So next time you think that there is no downside to AP classes after high school is over, think about Patrick.

I hope the poor kid survives his first semester.

Lynn O’Shaughnessy is the author of The College Solution, an Amazon bestseller, and she also write college blogs for CBSMoneyWatch and US News. Follow her on Twitter.

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7 Responses to “An AP Nightmare”

  1. melissa says:

    This is disturbing. Students should be able to take what they want; they’re paying the bills.

    But to play devil’s advocate: should a kid with a “great test result” in AP Physics really be taking the intro class? Those are usually aimed at non-majors with no background in the subject. Why take AP classes, if not to bypass courses like that?

    I’d be interested to hear whether other kids face this problem. I know a lot of kids who accelerate to sophomore status due to lots of AP credits, but usually that’s what they had in mind.

  2. Will UCSB allow him to drop his AP credits thereby granting him the ability to take the intro class? At UC Irvine students are allowed to do just this but they in turn need to be willing to lose the “credits”.

  3. Becky says:

    My daughter took a few AP courses as a high school freshman only to realize she needed to take more as a sophomore+ to increase her GPA and hopefully boost her class rankings to the top 10%. Luckily she did finish in the top 10% of her class, barely, but after many days of study, she didn’t get the required grade for college AP credit when she took the AP college credit test.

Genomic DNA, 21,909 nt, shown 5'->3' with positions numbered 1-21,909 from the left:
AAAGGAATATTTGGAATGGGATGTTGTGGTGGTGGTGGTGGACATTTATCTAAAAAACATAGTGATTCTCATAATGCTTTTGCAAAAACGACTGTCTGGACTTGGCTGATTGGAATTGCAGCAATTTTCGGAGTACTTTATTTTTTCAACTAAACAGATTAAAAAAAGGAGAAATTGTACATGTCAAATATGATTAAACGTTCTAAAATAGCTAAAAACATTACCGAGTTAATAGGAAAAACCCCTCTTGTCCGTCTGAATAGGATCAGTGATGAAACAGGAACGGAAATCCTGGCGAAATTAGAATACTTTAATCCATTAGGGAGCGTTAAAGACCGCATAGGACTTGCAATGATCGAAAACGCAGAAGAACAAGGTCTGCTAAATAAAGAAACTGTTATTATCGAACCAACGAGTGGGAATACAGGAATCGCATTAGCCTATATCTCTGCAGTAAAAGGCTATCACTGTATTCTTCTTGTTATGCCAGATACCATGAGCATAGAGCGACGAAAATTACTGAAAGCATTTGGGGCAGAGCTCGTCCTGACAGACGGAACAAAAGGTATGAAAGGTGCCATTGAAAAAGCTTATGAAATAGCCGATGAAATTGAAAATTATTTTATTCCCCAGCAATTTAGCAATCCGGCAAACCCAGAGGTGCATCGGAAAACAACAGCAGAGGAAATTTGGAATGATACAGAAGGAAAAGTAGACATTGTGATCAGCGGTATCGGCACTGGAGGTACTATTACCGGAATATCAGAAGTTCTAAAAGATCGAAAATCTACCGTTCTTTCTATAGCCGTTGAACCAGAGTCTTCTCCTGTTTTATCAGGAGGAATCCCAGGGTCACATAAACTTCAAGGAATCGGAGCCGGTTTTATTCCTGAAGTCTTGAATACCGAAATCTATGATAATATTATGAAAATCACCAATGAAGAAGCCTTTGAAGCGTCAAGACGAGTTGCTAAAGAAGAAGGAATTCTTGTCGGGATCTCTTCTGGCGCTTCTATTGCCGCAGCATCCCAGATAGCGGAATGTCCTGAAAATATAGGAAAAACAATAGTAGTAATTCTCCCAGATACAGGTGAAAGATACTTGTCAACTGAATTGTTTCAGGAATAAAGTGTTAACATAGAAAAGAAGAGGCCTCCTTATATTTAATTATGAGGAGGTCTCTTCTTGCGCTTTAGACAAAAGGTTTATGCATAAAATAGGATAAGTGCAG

Now that the top 10% rule in Texas has changed to only benefit those in the top 8% coupled with the story about “Patrick” above, I wonder if I’d advise my 14 year old son, who’s equally as bright but not as disciplined as his sister, to stress with such a heavy AP load.

  4. Sue says:

    Our small school has an open door policy of accepting just about anyone who wants AP credit. This shows up with very few if any kids passing the AP tests, because the material cannot be covered at the pace it needs to be. Regional admission advisors know this about our school, so it really doesn’t count for much. I think it’s better to so that you student can take some college classes through PSEOP and handle college.